I suppose that this blog could be viewed as a “Public Service Announcement”. I recently had an eye-opening experience that cause me to think of something that had escaped my previous awareness.
Someone, with whom I am very close, had discovered suddenly that he couldn’t breathe. He drove himself, at 100 mph, to the nearest hospital. He pulled so close to the Emergency Room door that he came dangerously close to altering it into a drive-thru. My loved one then passed out in the parking lot. Medical professionals were quick to respond. Unfortunately, they had no identity for him. They assigned him a “John Doe” name, pending proper identification.
It wasn’t until a hospital security officer went to move his vehicle, that his wallet was discovered. They learned his name. His wallet, cellphone, and car keys were gathered and locked in the security office for safekeeping. The hospital had no contacts for him. In his desperation to seek help, he notified no one prior to rushing in to the hospital. This was a Sunday afternoon at about 4:30 p.m.
It was upon this dear one’s prompting that I was taking a concealed weapons course that day. I texted him shortly after 5 p.m. to tell him my status, and proudly offered a photo of my well-wounded target. He didn’t respond. “Okay, he’s busy. He’ll get back with me when he can,” I thought. By evening, he hadn’t reached out to me. I expected him to have questions regarding my thoughts on the course.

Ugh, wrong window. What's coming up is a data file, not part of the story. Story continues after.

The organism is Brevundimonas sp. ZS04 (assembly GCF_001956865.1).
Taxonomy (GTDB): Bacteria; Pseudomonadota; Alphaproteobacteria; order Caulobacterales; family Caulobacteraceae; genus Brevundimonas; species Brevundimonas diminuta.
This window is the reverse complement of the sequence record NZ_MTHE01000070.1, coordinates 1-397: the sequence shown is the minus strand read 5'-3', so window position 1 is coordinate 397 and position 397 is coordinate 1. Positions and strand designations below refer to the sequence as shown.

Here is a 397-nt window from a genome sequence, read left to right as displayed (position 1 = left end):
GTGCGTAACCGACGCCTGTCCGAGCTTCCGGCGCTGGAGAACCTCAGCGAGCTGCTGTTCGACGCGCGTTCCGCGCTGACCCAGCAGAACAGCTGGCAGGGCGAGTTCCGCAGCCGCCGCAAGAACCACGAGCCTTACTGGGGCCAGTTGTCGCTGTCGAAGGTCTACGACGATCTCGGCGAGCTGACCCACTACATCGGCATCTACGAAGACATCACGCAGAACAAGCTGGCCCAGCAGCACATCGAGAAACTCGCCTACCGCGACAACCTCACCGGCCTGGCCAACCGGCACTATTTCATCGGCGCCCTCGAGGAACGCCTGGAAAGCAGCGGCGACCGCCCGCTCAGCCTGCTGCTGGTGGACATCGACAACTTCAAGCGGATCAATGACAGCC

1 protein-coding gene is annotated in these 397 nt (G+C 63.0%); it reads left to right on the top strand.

Monday morning, I went to work. All day my loved one was silent. After work, I drove past his house and saw that his vehicle missing. I know him to often help his friend with his business. “He must have gone from one job to the other.” It’s after 6 p.m. and they should be wrapping it up. Shortly after 8 p.m., I called and left a message: “I know you’ll think I’m a ‘nervous Nellie,’ but it’s out of character for you to go so long without responding to me. Just give me a call or shoot me a text to let me know you’re okay.”
I typically turn off my cellphone’s ring when I go to bed, but I left it on that night. At 3:30 a.m. on Tuesday morning, God woke me bolt right. “Call hospitals!” I fought with the idea, thinking that my friend would view me as over-the-top. The Holy Spirit spoke to my reasoning. “You know him. If he hasn’t contacted you by now, it’s because he can’t.”